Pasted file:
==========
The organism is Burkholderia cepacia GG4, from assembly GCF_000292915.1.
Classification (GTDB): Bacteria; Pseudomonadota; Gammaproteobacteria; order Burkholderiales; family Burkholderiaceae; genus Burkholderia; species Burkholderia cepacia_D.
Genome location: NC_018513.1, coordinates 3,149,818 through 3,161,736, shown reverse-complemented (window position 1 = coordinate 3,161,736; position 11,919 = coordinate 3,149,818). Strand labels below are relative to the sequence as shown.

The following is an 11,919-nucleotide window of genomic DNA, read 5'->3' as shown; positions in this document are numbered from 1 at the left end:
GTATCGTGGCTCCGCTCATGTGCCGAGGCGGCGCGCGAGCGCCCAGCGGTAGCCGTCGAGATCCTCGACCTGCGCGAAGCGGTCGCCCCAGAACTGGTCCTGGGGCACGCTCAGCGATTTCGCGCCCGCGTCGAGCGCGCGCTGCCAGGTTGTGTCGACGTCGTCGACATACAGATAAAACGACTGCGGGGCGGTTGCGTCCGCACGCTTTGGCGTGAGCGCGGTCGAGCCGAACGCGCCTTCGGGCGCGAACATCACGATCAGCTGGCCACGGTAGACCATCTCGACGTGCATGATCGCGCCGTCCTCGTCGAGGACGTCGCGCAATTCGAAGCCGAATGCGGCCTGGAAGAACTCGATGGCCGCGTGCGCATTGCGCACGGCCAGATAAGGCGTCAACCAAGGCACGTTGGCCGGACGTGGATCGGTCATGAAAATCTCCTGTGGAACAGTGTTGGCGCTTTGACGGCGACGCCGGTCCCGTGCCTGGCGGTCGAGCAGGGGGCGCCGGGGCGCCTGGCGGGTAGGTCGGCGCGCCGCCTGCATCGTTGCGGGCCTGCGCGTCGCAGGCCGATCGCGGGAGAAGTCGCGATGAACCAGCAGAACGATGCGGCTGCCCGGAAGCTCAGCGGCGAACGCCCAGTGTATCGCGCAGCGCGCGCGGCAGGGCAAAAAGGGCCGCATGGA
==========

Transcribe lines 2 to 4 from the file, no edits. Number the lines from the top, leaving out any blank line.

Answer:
Classification (GTDB): Bacteria; Pseudomonadota; Gammaproteobacteria; order Burkholderiales; family Burkholderiaceae; genus Burkholderia; species Burkholderia cepacia_D.
Genome location: NC_018513.1, coordinates 3,149,818 through 3,161,736, shown reverse-complemented (window position 1 = coordinate 3,161,736; position 11,919 = coordinate 3,149,818). Strand labels below are relative to the sequence as shown.

The following is an 11,919-nucleotide window of genomic DNA, read 5'->3' as shown; positions in this document are numbered from 1 at the left end: